Documentary Production Workshop | NFLM3715

A 15 sessions. Wed., 6:00 p.m.-8:40 p.m., beg. Aug. 31. Leslie McCleave

Students learn the essentials of shooting a five- to seven-minute documentary. They learn how to develop an idea, research the topic, interview subjects, and create a visual strategy and master basic skills of location scouting, lighting, and shooting. They also explore the use of still photographs, artwork, and stock footage. Students may work individually or in groups and by the end of the term should have a working rough cut or fine cut edited with Final Cut Pro. Students have access to New School digital video cameras but must have a firewire drive. (3 credits) CRN: 3483 

 

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Script Analysis | NSRW2800

Script Analysis NSRW2800 

B 15 sessions. Thurs., 8:00 p.m.-9:50 p.m., beg. Sept. 1.

Loren-Paul Caplin

Whether you are a writer, a director, or a producer, an understanding of story structure and dramatic principles is essential. In-depth analysis of a screenplay’s storyline, characters, dialogue, images, and theme reveals a wide range of narrative techniques and storytelling styles, from Hollywood to independent and everything in between. Students view successful films and analyze their scripts, learning how essential information is conveyed, how story elements are communicated through visual means, how dramatic momentum is built with cause and effect, and what makes a character credible and complex. Students end the term with the ability to analyze any film script and apply that knowledge to their own screenwriting. (3 credits) Section A

 

Developing Ideas for Film | NFLM3500

NFLM3500 Developing Ideas for Film CRN: 1762
A 15 sessions. Tuesdays, beg. 8/31/2010 6:00pm–7:50pm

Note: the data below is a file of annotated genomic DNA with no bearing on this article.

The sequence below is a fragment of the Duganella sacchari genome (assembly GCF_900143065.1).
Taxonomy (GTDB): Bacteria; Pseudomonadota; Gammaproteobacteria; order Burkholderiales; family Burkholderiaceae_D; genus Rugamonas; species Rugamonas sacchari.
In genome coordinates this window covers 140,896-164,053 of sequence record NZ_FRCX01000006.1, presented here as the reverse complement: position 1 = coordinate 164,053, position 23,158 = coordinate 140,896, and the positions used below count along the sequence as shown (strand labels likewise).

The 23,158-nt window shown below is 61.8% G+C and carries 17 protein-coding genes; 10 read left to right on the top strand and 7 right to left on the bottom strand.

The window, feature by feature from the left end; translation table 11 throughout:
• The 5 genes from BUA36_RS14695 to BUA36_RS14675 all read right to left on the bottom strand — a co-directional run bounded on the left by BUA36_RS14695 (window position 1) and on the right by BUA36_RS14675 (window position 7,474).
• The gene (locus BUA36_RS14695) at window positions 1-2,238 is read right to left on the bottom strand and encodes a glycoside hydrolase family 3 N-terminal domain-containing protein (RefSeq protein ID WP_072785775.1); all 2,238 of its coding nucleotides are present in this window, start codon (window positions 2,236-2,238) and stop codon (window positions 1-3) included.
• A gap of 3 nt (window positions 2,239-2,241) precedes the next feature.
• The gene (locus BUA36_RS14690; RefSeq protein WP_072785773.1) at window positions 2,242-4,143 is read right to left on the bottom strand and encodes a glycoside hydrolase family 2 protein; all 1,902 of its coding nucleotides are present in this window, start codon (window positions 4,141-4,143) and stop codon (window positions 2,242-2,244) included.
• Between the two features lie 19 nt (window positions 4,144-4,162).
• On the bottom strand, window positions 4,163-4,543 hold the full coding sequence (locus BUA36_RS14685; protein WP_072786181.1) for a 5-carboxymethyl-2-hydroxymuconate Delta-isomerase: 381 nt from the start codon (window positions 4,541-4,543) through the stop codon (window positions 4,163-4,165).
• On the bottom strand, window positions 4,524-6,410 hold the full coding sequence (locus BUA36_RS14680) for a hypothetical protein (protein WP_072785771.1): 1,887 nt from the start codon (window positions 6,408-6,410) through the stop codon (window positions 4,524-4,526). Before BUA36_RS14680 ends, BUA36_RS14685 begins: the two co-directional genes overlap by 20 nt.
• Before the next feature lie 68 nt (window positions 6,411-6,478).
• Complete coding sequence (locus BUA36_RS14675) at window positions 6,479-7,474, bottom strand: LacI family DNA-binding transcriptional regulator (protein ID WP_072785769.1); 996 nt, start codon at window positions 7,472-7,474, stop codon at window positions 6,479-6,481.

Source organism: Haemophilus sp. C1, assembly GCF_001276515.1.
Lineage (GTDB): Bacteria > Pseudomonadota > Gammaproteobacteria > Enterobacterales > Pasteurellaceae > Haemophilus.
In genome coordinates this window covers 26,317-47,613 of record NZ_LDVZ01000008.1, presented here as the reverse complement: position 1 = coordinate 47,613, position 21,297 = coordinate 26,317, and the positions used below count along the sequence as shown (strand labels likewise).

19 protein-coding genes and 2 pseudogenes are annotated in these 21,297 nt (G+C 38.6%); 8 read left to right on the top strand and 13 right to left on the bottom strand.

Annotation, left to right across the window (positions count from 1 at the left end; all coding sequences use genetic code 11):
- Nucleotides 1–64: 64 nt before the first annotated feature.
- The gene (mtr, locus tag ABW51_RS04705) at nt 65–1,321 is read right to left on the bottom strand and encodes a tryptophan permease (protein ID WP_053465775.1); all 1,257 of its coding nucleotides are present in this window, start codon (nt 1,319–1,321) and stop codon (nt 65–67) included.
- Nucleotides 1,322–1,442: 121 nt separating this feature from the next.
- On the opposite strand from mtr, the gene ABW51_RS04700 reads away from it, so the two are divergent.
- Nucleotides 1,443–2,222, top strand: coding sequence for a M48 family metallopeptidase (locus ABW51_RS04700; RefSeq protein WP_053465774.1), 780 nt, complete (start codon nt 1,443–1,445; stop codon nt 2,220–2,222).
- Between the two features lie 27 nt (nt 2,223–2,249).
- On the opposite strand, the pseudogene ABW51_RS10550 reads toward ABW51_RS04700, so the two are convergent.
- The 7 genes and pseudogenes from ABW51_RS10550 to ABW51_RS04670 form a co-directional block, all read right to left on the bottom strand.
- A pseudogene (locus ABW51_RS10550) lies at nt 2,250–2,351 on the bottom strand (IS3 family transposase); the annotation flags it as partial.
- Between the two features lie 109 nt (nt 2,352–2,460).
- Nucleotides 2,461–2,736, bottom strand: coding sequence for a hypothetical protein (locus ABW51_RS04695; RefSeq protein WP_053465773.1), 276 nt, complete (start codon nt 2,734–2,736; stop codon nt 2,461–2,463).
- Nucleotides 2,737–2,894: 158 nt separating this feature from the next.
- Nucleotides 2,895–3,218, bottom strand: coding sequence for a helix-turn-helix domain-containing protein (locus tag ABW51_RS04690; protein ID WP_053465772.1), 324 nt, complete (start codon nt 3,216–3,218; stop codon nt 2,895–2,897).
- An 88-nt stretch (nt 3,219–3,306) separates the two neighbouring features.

John Freitas

In developing an idea for any film, three primary questions need to be addressed: What are you going to film? How are you going to film it? How are you going to structure the material? In this course, each student develops a concept for a five-minute non-sync-sound film (which could be produced in the Filmmaking Studio course), exploring these questions before production begins. Through class and instructor analysis of each student’s idea, the course covers preproduction details: initial concept, synopsis, treatment, script, storyboards, shot list, scheduling, location scouting, and cost. Through screenings and analysis of classic movie scenes, the cinematic choices available to a filmmaker are explored with a focus on subsequent application, choices about character and story development, narration and dialogue, visual composition and camera placement, jumpcuts, continuity, montage, camera movement, and lighting. Recommended for students planning to take Filmmaking Studio 1. 3 credits

Introduction to Cinema Studies | NFLM2400

NFLM2400 Introduction to Cinema Studies CRN: 1719

A 15 sessions. Mondays, beg. 8/30/2010 6:00pm–10:00pm

Professor John Freitas

Some scholars have suggested that because it’s so easy to enjoy movies, there is no such thing as “film illiteracy.” Yet literacy has many levels. In applying a literary analysis of narrative, characterization, and symbolism to film, we often neglect the cinema’s own language—the techniques filmmakers use to communicate with viewers. This course introduces basic concepts of cinematic communication: the shot and its relation to other shots in a sequence; the composition of shots, camera movement, editing, sound, and light that make up the design of a film; and the relationship between form and content. The aesthetic concerns are grounded in theoretical approaches: gestalt, formalist, realist, auteurist, semiotic, psychoanalytical, and feminist. Theory is understood as a richer and more exhilarating way of experiencing the movies. The class views and discusses a range of classic films (and excerpts from others) as students develop a cinematic vocabulary and the ability to read a film through critical analysis. Students also critique new, first-run features so that they can explore one another’s reactions to today’s commercial cinema.

The following films are screened: Vertigo (Alfred Hitchcock, 1958), In the Mood for Love (Wong Kar-Wai, 2000), Days of Heaven (Terrence Malick, 1978), Night of the Hunter (Charles Laughton, 1955), Memento (Christopher Nolan, 2000), The Conversation (Francis Ford Coppola, 1974), Last Year at Marienbad (Alain Resnais, 1961), Salaam Bombay! (Mira Nair, 1988), Ugetsu Monogatari (Kenji Mizoguchi, 1953), Do the Right Thing (Spike Lee, 1989), The Conformist (Bernardo Bertolucci, 1970), 3 Women (Robert Altman, 1977), Peeping Tom (Michael Powell, 1960), Sans toit ni loi aka Vagabond (Agnés Varda, 1985)and The Lady Eve (Preston Sturges, 1941). 3 credits